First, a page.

Letters to the editor

By Kate McDonough Senior, Film/Political Communication

As someone who was president of EAGLE for two years and has been highly active within the Emerson GLBT community, I stand strongly behind EAGLE’s efforts to create mandatory diversity training.

While I am very proud of our college’s reputation for being an open and accepting community, I find it unrealistic to think that our reputation alone will stop anti-homophobic actions from increasingly occuring on our campus.,Dear Editor,

As someone who was president of EAGLE for two years and has been highly active within the Emerson GLBT community, I stand strongly behind EAGLE’s efforts to create mandatory diversity training.

While I am very proud of our college’s reputation for being an open and accepting community, I find it unrealistic to think that our reputation alone will stop anti-homophobic actions from increasingly occuring on our campus. It is one thing to have a policy against harassment; it is another to take action that will actually enforce that policy.

Diversity training may not cause those who have hate in their hearts to change over night, but it will provide a venue where the student body can engage in open dialogue about diversity and tolerance, while at the same time making it very clear where Emerson stands on the issue collectively.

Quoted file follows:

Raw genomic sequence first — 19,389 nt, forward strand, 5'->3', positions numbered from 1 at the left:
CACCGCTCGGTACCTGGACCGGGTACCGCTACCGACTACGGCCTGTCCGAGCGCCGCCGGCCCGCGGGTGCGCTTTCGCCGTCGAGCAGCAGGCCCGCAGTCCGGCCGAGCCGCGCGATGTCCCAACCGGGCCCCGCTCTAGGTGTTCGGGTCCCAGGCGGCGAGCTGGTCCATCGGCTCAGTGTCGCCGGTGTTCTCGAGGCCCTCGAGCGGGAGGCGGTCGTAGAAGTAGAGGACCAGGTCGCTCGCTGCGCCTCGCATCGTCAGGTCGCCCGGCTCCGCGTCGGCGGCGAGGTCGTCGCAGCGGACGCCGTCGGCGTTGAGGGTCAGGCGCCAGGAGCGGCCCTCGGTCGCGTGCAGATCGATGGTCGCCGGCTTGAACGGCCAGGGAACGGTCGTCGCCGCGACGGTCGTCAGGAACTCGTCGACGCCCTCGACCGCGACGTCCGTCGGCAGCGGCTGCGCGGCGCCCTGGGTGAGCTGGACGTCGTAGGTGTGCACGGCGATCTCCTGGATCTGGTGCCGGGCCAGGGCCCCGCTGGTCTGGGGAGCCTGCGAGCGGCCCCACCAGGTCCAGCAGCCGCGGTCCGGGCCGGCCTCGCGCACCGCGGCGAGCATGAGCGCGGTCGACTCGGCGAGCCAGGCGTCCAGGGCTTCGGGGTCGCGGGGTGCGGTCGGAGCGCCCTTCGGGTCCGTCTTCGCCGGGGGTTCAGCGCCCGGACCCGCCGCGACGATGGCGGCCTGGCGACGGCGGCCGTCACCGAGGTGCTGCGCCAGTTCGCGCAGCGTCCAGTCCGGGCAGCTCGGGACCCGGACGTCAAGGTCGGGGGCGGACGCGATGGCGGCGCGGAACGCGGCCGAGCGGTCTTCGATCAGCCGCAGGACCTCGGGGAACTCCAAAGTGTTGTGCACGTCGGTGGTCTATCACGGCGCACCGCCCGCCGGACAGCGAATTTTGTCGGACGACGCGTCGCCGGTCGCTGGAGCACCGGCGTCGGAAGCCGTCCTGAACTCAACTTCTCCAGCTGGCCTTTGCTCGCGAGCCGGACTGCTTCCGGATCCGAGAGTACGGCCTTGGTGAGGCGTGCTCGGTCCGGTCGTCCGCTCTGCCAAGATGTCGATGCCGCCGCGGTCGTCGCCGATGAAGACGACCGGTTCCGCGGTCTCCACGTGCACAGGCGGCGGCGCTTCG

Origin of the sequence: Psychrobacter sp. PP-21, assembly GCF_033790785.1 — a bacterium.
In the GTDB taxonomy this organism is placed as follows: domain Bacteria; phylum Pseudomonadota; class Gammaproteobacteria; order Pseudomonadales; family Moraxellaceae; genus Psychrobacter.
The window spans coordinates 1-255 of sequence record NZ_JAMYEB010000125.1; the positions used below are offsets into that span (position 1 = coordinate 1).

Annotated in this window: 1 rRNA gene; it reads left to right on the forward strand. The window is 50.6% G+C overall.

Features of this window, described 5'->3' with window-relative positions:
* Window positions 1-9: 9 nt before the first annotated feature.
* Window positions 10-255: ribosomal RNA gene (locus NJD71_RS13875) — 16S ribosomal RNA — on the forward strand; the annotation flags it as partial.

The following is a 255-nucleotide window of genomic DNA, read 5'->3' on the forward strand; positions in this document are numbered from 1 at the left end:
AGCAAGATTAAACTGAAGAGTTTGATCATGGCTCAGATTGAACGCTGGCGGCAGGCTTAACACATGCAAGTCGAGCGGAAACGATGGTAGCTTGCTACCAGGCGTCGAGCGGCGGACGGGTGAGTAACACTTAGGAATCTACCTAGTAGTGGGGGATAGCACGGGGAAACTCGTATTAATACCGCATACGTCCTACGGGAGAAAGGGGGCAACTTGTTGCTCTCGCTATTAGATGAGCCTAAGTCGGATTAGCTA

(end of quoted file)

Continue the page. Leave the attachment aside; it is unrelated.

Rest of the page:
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Furthermore, we have to face the fact that our student body is changing. The administration has been very clear with its motives to attract students from a much broader spectrum.

Therefore, Emerson will begin to have students who have never been in contact with an out member of the GLBT community.

This is not to say that they will be automatically homophobic, but there will be a sense of discomfort when dealing with an aspect of diversity that they have never been in contact with before.

This is where the reality of our school will clash with our reputation: GLBT students will come to Emerson with our reputation in mind, come out within the first week, and sadly, face a student body that is not as tolerant as our reputation may lead one to think. In other words, reliance on our reputation alone will only hurt us in the long run.

Diversity training is not an insult to our intelligence, but an affirmation to the values held near and dear to our college.

It takes a proactive stance in preserving our history of tolerance and serves as a means to help prevent future acts of harassment.

I love Emerson and the ability it has given me to be an out lesbian. I would not be as out or as comfortable with who I am if it were not for this school.

When I graduate this spring, I would like to leave knowing that the GLBT community of next freshman class will have the ability to be just as out and as comfortable with the their sexual orientation as I did. That is why I am for mandatory diversity training.